Three years ago when the photos on this blog were still very obviously taken by an amateur on an iPhone (now they’re taken by an amateur with a fancy camera), I reviewed Menya Mappen in the city – a Japanese cafeteria-esque noodle bar. I’ve been back to Menya multiple times since I wrote that entry, and still enjoy every visit – so imagine my excitement when I was invited to try Mappen in Bondi Junction.
Mappen Bondi been created along the same lines as Menya Mappen and its other sister restaurants – Oiden and Tenkomori (?). Simple, cafeteria style self-service set up, authentic simple Japanese food, for a reasonable price. It’s the first of the chain to break out of the city, and Bondi seems to be the right choice as its first non-city location. The restaurant was booming while we were there, and at times, there was even a wait for tables.
K and I met up with Yuri from SD Marketing Global, who was there to show us around and guide us through Mappen’s menu. The Bondi site is much larger than the other sites in the city, and its size is also reflected in the menu. Unlike Menya which focuses on udon, Oiden which focuses on donburi, and Tenkomori which focuses on ramen, Mappen Bondi has taken advantage of the larger kitchen and restaurant capacity and combined all three menus into one. This means that you have the choice of udon, donburi or ramen – particularly beneficial for larger groups with picky eaters.
Guided by Yuri’s recommendations, K chose a donburi set, and I chose a ramen. The servers behind the counter quickly began to make up our dishes. The ramen was quick and easy as most of the ingredients are preprepared and it was just a matter of putting the whole dish together. There are little efficiencies in the kitchen as well – the white machine shown in the photo for example, dispenses the perfect amount of rice into a bowl when you press a button. Don’t you just love Japanese gadgetry?
K’s donburi set did take a little bit longer as he chose the wagyu. The strips of wagyu were first spiced and lightly cooked on a piece of foil, before being finished off directly on the grill. This takes about five minutes.
Taking our completed main meals, we slid our trays along the cafeteria line to the tempura! The Panko batter looked incredibly crispy and crunchy, and most of the items seemed quite fresh. Staff were replenishing the fried foods display while we were looking, so the turnover is quite quick I think. We also made a quick stop at the little mini fridge for some salad and some dessert to round off our meal.
The staff tote up your total and upon paying the bill, you move onto the condiments cart, where you can finish off your meal with things like a little tub of hot tempura dipping sauce for your tempura, or shallots for your noodles.
My choice of the Pork Kimchi Tonkotsu Ramen ($8.90 for a regular, $10.50 for a large) was simply inspired (thanks Yuri!). Normally I probably wouldn’t choose this, dismissing it as it seems somewhat more Korean than Japanese. The spicy kimchi went incredibly well with the thick rich tonkotsu stock though, giving it a little bit of a kick. The ramen was lovely and chewy as well, rather than the soft limp ramen you might find elsewhere.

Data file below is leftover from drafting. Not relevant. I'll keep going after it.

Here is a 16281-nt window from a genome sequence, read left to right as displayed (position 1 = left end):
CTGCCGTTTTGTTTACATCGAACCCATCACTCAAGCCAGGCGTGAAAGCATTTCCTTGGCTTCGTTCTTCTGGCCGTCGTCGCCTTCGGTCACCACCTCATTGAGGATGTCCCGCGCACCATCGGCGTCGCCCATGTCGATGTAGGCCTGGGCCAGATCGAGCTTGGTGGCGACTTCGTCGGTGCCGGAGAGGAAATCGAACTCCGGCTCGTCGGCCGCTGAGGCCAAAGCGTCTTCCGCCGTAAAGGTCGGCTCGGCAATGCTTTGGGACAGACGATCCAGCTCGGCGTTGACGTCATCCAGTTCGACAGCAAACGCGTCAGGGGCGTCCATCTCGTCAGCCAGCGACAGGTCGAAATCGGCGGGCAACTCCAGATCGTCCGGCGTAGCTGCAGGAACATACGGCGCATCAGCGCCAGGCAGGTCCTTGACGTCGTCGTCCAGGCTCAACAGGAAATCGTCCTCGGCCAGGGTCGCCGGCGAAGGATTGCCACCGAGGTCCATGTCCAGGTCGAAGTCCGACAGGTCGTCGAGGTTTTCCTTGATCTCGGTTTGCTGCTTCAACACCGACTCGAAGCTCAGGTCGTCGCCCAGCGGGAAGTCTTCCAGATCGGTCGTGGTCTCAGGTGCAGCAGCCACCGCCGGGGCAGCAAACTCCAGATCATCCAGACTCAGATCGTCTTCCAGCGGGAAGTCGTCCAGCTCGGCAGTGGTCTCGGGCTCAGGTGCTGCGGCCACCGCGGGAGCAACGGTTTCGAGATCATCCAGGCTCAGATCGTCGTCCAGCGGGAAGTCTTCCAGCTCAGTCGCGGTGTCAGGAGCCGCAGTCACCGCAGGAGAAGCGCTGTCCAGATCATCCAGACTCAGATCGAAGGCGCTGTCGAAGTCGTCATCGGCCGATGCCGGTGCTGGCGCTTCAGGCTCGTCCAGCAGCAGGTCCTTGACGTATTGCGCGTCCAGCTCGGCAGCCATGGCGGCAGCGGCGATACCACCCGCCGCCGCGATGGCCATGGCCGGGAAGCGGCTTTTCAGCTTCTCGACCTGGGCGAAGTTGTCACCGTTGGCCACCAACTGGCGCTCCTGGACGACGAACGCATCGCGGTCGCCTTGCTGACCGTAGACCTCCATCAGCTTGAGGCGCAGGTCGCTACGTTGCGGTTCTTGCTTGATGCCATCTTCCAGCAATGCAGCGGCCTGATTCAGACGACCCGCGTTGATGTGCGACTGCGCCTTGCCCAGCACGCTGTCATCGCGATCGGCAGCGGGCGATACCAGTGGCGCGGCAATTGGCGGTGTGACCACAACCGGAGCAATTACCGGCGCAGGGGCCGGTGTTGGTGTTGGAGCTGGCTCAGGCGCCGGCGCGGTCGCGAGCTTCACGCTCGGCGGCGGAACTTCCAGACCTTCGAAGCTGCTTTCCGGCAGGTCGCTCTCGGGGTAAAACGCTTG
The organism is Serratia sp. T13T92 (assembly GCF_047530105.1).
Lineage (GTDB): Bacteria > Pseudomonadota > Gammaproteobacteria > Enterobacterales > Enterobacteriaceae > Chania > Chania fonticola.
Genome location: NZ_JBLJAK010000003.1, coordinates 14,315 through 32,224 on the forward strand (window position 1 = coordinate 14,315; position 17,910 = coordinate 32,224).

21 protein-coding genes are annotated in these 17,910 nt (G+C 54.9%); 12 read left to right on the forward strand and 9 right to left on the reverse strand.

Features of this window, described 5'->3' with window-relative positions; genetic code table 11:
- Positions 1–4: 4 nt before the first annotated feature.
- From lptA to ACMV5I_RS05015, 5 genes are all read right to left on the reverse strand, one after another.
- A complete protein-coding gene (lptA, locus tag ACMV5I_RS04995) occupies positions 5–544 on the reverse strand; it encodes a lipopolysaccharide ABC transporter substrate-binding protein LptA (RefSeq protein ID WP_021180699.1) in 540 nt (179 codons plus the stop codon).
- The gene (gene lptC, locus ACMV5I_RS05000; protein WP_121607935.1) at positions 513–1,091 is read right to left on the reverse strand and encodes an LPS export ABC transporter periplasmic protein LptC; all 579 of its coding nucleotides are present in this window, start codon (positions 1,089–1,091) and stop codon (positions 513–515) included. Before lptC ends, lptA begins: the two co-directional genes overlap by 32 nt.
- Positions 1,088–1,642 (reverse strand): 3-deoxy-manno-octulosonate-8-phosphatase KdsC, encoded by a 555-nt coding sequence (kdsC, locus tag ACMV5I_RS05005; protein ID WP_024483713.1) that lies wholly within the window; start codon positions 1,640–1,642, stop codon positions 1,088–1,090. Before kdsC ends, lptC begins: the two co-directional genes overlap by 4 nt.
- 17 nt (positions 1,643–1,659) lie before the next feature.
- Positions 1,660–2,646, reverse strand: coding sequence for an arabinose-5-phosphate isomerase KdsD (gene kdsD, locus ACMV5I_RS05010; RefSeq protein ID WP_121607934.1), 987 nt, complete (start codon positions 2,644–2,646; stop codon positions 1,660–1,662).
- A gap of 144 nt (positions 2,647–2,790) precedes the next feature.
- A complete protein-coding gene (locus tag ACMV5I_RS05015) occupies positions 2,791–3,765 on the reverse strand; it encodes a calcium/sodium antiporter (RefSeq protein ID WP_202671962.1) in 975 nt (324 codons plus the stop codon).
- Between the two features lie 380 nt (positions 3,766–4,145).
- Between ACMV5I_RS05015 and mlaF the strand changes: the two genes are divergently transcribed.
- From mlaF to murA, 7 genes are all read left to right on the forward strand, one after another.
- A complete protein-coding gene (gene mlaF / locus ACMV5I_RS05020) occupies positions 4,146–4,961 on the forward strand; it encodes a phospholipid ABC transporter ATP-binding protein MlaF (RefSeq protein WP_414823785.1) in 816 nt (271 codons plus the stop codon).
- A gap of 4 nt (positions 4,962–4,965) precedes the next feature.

Also pictured: Prawn Tempura, Fish Cake Tempura, Takoyaki and Daifuku. The tempura was lovely and still crispy and crunchy. The prawn was probably nicer than the fish cake though, which is very much an acquired taste. The takoyaki was a little more disappointing as it was quite soft. I think takoyaki is definitely the type of thing that is best eaten when still fresh off the pan, as it loses something when it’s been sitting under heat lamps for any more than five minutes.
A close up! The Ontama (half boiled egg) on top was extra. Doesn’t it look beautiful?
K’s BBQ Wagyu Beef Donburi Set ($12.90 for a regular, $15.90 for a Deluxe) was topped with the tender marinated grilled wagyu beef, as well as thinly sliced cabbage. It’s an incredibly filling meal, especially as he got the “Additional A Set” which can be ordered with any donburi – a mini udon and a mini salad for an additional $2.90. I was a big fan of the udon – it’s only a small serving, but the broth is clear and deliciously salty, and the added fresh shallots really top it off.
Close-up – doesn’t the wagyu look delicious? I have to admit, I stole a few slices off his bowl!
If you’re not in the mood for a full meal, you could always just stop in for a drink and a snack! Mappen has a special deal whereby if you buy one of the beers on the menu (Sapporo and Orion), you can add a little snack on the side for only a few dollars. Add three gyoza for only $3, or a serve of either hot chips or edamame beans for only $1.50. The only thing wrong with this deal is that the gyoza are so more-ish that you’ll find yourself wanting to order another serve!
We finished off our meal with a Sakura Daifuku and a Sesame Daifuku. Yuri recommended the Sakura Daifuku as quite a traditional dessert, but I have to admit that I was a little hesitant at first. I’m a big fan of black sesame and red bean so I really loved the Sesame Daifuku (chewy, but not too chewy, sweet, but not too sweet), but the concept of actually eating the cherry blossoms that are mixed into Sakura Daifuku was challenging! I think I’ll stick with my preferred Sesame Daifuku next time.
Thank you Yuri for inviting K and I to try Mappen Bondi. We’re such fans of Menya, Oiden and Tenkomori that this latest addition to the chain will no doubt become a new favourite every time we visit Bondi!
Gourmanda was invited to this event as a guest of SD Marketing Global. All photos and words are her own.